I can honestly say I didn’t see this coming. A Gamestop employee hands me a bright yellow messenger bag and four hours later the end credits of DICE’s Mirror’s Edge have rolled. Now the messenger bag is pretty sweet, but Mirror’s Edge – like its clean, empty, Orwellion cityscape – will leave you feeling cold. It wasn’t until after its forgivingly short campaign that the game came into its own.
For all its talk of freedom, running, and flow, Mirror’s Edge manages to stunt momentum at nearly every conceivable opportunity. Forget the trailers you’ve seen, or even the demo you may have played – those moments where you string one leap into the next or maneuver deftly through a squad of armed guards rarely come. Elevators mask loading times, grinding the action to a halt, and even then the game will lock up completely to load the next area. Often you’ll be running at a full clip only to hit the brick wall of a load time, shotgun blast, or obtuse level design. Runner vision, red highlights intended to hold your hand, do little to keep up the pace in an unintuitive environment.
Forks in the path come and go at random. While one area may be wide open, another will inexplicably kill you for trying something different. You’ll spend much of the game guessing the designer’s intentions, all the while being shot at relentlessly. The liberal use of gunfire to move things along has never felt so unnecessary. If running were always a viable option that would be one thing, but you’re forced to fight on several occasions. For such a short game, it’s puzzling how often it strays from its own premise.
That premise was what set expectations so high. Mirror’s Edge was the preordained torchbearer of innovation in the first-person genre. Like last year’s Portal, it takes the perspective beyond aiming guns, eschewing violence for a fresh experience. At least that was the idea, but just as the turrets in Portal rushed you to trial-and-error deaths rather than deductive reasoning, the guards in Mirror’s Edge push you to run blindly towards death or succumb to a hail of bullets. The insistence on conflict becomes so overbearing that you’ll find yourself taking arms, clocking in for a bit of Halo just to get a lay of the land. Developer DICE fails to escape the trappings of the genre it seems so desperate to set itself apart from.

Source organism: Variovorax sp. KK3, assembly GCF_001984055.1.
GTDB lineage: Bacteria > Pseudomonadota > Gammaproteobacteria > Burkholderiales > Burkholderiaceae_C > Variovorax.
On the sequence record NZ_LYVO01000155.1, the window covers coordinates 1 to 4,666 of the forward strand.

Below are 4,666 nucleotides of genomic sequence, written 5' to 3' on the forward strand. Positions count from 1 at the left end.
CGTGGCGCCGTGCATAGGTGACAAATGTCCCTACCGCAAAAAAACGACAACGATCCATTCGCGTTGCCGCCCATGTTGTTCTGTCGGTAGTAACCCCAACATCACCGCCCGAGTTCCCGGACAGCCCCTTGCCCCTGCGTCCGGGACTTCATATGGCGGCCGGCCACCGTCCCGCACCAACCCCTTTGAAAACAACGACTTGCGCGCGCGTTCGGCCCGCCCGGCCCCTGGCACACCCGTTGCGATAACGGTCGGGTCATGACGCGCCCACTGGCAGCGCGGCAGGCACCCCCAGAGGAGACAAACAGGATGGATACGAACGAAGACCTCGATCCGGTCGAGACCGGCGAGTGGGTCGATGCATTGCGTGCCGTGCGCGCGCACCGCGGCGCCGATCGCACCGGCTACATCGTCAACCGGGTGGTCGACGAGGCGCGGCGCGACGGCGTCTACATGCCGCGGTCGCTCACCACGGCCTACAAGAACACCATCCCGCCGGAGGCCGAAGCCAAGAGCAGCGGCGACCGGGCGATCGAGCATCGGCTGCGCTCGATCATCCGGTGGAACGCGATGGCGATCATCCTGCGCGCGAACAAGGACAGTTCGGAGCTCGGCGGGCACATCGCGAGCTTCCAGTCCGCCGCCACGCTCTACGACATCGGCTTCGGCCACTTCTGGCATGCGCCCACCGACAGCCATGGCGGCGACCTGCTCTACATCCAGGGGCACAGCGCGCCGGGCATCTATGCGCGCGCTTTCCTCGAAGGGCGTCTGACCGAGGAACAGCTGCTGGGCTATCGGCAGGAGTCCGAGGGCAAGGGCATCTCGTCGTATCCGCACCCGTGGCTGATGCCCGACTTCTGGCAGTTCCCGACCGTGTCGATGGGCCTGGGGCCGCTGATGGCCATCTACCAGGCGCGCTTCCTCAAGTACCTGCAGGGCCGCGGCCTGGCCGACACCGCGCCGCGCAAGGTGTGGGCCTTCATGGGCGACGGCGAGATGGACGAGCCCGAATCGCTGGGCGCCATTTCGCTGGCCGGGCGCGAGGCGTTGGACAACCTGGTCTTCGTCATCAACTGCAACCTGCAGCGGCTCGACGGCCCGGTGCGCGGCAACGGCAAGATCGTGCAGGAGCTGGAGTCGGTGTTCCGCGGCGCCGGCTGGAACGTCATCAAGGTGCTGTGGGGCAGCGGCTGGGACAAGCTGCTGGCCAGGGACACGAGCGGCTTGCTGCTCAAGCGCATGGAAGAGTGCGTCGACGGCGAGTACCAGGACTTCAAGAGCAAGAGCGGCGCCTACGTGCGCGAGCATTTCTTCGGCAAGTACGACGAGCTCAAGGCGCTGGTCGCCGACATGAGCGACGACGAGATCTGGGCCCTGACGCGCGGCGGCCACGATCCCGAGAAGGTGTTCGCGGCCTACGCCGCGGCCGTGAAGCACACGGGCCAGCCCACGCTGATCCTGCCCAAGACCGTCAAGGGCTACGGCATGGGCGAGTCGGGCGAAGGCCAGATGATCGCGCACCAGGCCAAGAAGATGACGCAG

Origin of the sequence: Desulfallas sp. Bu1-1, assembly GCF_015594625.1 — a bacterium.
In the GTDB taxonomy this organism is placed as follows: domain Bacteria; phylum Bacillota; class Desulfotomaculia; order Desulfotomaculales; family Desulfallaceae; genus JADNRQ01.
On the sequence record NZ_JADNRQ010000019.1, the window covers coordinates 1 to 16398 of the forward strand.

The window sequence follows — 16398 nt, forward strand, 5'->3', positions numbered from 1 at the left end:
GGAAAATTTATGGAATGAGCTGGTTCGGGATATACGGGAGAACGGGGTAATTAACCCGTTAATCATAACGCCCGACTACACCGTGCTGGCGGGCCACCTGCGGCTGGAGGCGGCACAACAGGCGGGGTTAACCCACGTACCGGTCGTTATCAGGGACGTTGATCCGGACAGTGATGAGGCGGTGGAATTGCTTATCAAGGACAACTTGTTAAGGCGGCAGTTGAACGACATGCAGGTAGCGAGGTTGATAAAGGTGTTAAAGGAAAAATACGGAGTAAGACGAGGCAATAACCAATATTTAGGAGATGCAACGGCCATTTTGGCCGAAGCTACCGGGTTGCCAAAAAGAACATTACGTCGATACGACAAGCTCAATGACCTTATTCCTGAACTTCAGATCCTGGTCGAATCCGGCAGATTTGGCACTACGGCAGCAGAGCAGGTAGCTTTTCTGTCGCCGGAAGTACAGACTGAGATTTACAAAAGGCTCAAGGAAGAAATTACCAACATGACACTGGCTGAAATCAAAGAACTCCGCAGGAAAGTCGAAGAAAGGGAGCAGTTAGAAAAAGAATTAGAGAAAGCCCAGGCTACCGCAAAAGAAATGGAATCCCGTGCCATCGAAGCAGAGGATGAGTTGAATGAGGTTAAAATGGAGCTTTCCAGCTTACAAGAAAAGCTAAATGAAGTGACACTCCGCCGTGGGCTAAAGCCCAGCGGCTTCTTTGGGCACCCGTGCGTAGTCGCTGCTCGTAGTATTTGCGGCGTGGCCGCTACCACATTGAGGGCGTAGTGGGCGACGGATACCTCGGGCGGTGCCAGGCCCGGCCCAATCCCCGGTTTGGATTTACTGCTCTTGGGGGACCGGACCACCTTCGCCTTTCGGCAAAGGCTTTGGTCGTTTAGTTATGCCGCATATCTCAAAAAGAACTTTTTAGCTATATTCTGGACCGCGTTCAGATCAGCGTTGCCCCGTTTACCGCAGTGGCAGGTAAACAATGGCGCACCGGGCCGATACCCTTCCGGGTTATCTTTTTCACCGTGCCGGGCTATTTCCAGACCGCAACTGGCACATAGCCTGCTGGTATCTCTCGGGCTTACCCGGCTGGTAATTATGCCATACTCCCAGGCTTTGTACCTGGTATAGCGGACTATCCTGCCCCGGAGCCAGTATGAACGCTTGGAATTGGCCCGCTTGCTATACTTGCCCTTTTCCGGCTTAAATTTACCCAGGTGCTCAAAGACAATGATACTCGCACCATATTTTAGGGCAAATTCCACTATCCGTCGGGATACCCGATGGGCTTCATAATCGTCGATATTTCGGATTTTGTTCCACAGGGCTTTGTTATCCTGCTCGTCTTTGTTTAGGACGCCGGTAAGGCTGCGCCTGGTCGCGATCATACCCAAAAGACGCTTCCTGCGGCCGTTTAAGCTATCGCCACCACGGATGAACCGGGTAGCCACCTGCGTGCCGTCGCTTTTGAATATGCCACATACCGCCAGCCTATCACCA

The Shocking Twist
Where it slips up in the story mode, Mirror’s Edge all but redeems itself in the unlockable time trials. The icing on a blood-pressure-spiking cake, this secondary mode steals the show. It’s unfortunate that DICE would tuck this away in the second page of the main menu. Stripped of all conflict, the mode focuses on pure free-running. The trials take small, one or two minute chunks of the best areas of the main game, and ask you to get to several checkpoints as quickly as possible. The ability to download ghosts of other players’ best runs allows you can see the creative ways people top the leaderboards. It’s here that all the depth of the mechanics comes through; you can shave seconds through precise timing and angles of approach. Keeping up momentum becomes a nuanced and intuitive aspect of navigating the world. The simple, three-button control scheme is bolstered by fully realized animations that denote the difference between barely grabbing a ledge or clearing it and launching into a full sprint.
Mirror’s Edge comes to life in the time trial mode. It’s so much fun that it redeems the game, despite a weak story mode. It’s hard to deny a failure there, and it’s unfortunate that many people will miss out on the best part of the game. But the trials offer at least as much content as that mode, so if you can take the good with the bad, it’s highly recommended that you check it out.